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Star Wars: The Rise of the Shrine

The Star Wars shrine backstage in McAlister Auditorium started over 20 years ago with a single Yoda poster.

A long time ago, in the far reaches of Furman University’s McAlister Auditorium, theater manager Danielle Hernandez hung a poster of one of her theatrical heroes: Yoda, the Jedi Master.

Photo of Star Wars memorabilia back stage of McAlister Auditorium.
A Yoda poster hung backstage in McAlister Auditorium more than 20 years ago has grown into a Star Wars shrine.

Soon, students working on the stage crew started leaving memorabilia at the hem of Yoda’s cloak – Luke, Lea and Solo figures, X-Wing fighter and Millennium Falcon models, Darth Vader heads, a Boba Fett, storm troopers, photos, post cards, puzzles, an R2D2 dreidel, toys and lots and lots of Yoda.

The Force grew strong. “It took on a life of its own” after she hung the poster more than 20 years ago, before “The Phantom Menace” was released in 1999, she says.

Touring artists take pictures with the shrine, and alumni send items to add to the collection, even people with little or no connection to the theater have contributed. One set of Yoda lights just appeared one day.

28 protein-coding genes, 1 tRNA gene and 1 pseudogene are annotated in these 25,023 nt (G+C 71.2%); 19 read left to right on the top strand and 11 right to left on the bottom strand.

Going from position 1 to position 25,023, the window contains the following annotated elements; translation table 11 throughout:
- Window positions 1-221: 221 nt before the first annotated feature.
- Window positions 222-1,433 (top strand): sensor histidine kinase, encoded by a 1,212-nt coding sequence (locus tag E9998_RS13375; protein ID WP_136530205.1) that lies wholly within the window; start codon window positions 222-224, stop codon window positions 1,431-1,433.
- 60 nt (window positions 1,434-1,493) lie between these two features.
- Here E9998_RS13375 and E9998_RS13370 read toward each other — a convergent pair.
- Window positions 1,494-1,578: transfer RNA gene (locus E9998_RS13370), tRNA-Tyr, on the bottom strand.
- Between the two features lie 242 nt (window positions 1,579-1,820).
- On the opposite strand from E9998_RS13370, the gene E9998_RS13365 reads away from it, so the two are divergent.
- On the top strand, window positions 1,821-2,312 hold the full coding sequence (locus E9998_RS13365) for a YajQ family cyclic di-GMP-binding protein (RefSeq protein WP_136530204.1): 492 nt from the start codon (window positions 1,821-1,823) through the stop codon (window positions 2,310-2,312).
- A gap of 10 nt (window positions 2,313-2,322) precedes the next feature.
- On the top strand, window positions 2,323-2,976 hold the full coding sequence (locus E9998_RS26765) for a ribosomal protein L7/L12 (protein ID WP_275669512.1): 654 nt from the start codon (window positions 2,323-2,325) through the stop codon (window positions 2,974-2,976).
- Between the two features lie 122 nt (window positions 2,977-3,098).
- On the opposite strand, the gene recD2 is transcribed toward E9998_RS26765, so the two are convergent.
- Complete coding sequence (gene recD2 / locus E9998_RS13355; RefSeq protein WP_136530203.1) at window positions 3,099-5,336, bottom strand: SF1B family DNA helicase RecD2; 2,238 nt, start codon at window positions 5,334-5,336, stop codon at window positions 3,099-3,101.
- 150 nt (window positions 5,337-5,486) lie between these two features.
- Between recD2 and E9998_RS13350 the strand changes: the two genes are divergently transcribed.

“One day I came in and all the lights were off and it freaked me out,” because theaters always have a light on backstage, she says. “I looked over (toward the shrine) and there was this little glow over here. Someone had come in and hung up those Yoda lights and plugged them in and turned all the other lights off. To this day, I have no idea who did it.”

Hernandez has overflow Star Wars stuff in her office, items that just won’t fit in the backstage nook – a knitted baby Yoda, talking Yodas, light sabers, two lunch boxes, and much, much more, all donated.

The shrine adds a little whimsy to the theater, Hernandez says, but, like the Galactic Republic, it also serves a greater purpose.

“A lot of times when people are backstage they’re nervous, and Star Wars gives them something to focus on,” Hernandez says. Just. Like. The. Force.

So while Disney says the galactic saga that has thrilled audiences for 42 years is supposed to end Dec. 20 with the release of “Star Wars: The Rise of Skywalker,” the shrine to the larger-than-life movies in Furman University’s McAlister Auditorium will live on.

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